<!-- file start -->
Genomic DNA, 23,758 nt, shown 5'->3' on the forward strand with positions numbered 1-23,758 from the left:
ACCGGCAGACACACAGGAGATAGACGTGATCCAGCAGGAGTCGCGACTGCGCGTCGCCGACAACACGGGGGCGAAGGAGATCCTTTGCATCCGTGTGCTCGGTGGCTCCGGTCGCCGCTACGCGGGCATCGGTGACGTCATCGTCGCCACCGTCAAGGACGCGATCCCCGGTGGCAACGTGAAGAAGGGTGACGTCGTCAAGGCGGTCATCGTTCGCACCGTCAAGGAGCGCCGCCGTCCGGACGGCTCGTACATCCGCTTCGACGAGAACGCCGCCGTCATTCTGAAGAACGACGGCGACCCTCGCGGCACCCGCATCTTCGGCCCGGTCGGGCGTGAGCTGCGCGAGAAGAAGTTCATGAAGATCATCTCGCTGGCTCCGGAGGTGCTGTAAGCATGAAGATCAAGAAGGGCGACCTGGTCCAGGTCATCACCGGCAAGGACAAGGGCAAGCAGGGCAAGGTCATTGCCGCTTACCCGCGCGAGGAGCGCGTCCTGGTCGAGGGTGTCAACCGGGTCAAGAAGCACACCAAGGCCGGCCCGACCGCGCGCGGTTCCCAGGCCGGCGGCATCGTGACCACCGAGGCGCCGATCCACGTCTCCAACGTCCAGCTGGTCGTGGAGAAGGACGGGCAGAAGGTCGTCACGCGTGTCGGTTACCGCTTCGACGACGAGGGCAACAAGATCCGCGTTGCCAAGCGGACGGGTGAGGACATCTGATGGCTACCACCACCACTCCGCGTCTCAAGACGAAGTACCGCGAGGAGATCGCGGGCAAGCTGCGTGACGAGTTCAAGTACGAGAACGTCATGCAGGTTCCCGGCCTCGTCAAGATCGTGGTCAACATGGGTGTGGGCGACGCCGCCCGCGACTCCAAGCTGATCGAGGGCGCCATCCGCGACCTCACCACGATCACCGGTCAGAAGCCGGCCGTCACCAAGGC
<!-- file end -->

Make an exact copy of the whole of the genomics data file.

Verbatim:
Genomic DNA, 23,758 nt, shown 5'->3' on the forward strand with positions numbered 1-23,758 from the left:
ACCGGCAGACACACAGGAGATAGACGTGATCCAGCAGGAGTCGCGACTGCGCGTCGCCGACAACACGGGGGCGAAGGAGATCCTTTGCATCCGTGTGCTCGGTGGCTCCGGTCGCCGCTACGCGGGCATCGGTGACGTCATCGTCGCCACCGTCAAGGACGCGATCCCCGGTGGCAACGTGAAGAAGGGTGACGTCGTCAAGGCGGTCATCGTTCGCACCGTCAAGGAGCGCCGCCGTCCGGACGGCTCGTACATCCGCTTCGACGAGAACGCCGCCGTCATTCTGAAGAACGACGGCGACCCTCGCGGCACCCGCATCTTCGGCCCGGTCGGGCGTGAGCTGCGCGAGAAGAAGTTCATGAAGATCATCTCGCTGGCTCCGGAGGTGCTGTAAGCATGAAGATCAAGAAGGGCGACCTGGTCCAGGTCATCACCGGCAAGGACAAGGGCAAGCAGGGCAAGGTCATTGCCGCTTACCCGCGCGAGGAGCGCGTCCTGGTCGAGGGTGTCAACCGGGTCAAGAAGCACACCAAGGCCGGCCCGACCGCGCGCGGTTCCCAGGCCGGCGGCATCGTGACCACCGAGGCGCCGATCCACGTCTCCAACGTCCAGCTGGTCGTGGAGAAGGACGGGCAGAAGGTCGTCACGCGTGTCGGTTACCGCTTCGACGACGAGGGCAACAAGATCCGCGTTGCCAAGCGGACGGGTGAGGACATCTGATGGCTACCACCACCACTCCGCGTCTCAAGACGAAGTACCGCGAGGAGATCGCGGGCAAGCTGCGTGACGAGTTCAAGTACGAGAACGTCATGCAGGTTCCCGGCCTCGTCAAGATCGTGGTCAACATGGGTGTGGGCGACGCCGCCCGCGACTCCAAGCTGATCGAGGGCGCCATCCGCGACCTCACCACGATCACCGGTCAGAAGCCGGCCGTCACCAAGGC